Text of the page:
1p, 4to. In fair condition, aged and worn, in worn windowpane mount removed from album, with several folds. The recipient is not named. Begins: 'Sir/ | I received yours of the 19th and should have answered it by return but I having also written on that day was the answer to it – I now ask can you send it down by the Mail either on the Saturday or Sunday the 23 or 24 if not all the play the 2 first Acts. I wish to have the parts written out quick as possible or I shall not be able to get it played on the Monday the 2nd of May'.

[Sir Ernest Shackleton, Arctic explorer.] Offprint (with photographic plate) of article: 'Speeches at the unveiling of the Shackleton Memorial'.

Author: 
Sir Ernest Shackleton, Arctic explorer; Dr Hugh Robert Mill; the Marquess of Zetland; Admiral Sir William Goodenough, President, Royal Geographical Society [Charles Sargeant Jagger]
Publication details: 
'Reprinted from The Geographical Journal, vol. LXXIX no. 3, March 1932'. Printed by William Clowes and Sons, Limited, London and Eccles, England.
£25.00

[7]pp, 8vo, paginated [161]-167. Preceded by photographic plate of 'The Shackleton Memorial' (on the outside of the Royal Geographical Society, London), on art paper. Stitched into blue printed wraps. In good condition, lightly aged. Begins: 'At the invitation of the Memorial Committee the company assembled in the Hall of the Society at 3 p.m. On Saturday 9 January 1932. | The Most Honourable the MARQUESS OF ZETLAND, Chairman of the Memorial Committee, addressing the President of the Society, said: | […]'.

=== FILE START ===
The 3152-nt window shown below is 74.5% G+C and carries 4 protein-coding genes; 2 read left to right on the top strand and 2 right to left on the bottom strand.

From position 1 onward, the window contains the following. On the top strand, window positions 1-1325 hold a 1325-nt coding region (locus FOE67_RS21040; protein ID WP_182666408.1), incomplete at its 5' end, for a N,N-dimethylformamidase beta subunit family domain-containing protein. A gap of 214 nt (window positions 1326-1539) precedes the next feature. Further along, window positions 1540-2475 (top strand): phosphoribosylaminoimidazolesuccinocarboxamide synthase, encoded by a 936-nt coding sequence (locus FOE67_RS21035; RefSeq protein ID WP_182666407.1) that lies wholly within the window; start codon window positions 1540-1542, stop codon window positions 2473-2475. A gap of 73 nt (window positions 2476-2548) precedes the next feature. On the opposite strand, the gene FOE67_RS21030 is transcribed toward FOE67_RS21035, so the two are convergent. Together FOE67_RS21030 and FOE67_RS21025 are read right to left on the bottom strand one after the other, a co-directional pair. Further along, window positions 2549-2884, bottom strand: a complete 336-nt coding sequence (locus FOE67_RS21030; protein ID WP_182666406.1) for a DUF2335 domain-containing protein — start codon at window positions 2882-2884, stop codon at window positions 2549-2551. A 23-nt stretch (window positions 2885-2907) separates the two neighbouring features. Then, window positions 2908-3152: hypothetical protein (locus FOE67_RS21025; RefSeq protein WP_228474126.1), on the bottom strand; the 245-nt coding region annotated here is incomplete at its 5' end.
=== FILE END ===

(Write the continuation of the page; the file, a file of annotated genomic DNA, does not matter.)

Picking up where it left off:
[Lady Emily Shackleton on the death of her husband Sir Ernest Shackleton.] Two Autograph Letters Signed to 'Mrs. Gray', [New Zealander], describing the 'shattering blow', the memorial, other matters. With carbon typescripts of 2 poems by Shackleton.

Author: 
Lady Emily Shackleton [née Emily Mary Dorman] (1868-1936), wife of the Antarctic explorer Sir Ernest Shackleton
Publication details: 
First letter on letterhead of 14 Milnthorpe Road, Eastbourne, 26 April 1922. Second letter on letterhead of Hampton Court Palace, Middlesex, 3 July 1930. Two poems undated.
£1,500.00

The four items are in good condition, lightly aged. Both letters signed 'Emily Shackleton'. ONE: ALS, 26 April 1922. 2pp, 4to. On paper with mourning border. Written three months after Shackleton's death (5 January 1922), of a heart attack, while moored at South Georgia with the Shackleton-Rowett Expedition. She begins by thanking Mrs Gray for her 'kind letter' and 'the Rosemary'.

[Catherine Frances Macready, actress and wife of William Charles Macready, to homeopathist Dr F. F. H. Quin.] Autograph Letter Signed ('C F Macready') inviting Quin to dinner, with signed postscript requesting 'Powders' for her 'Nose & Legs'.

Author: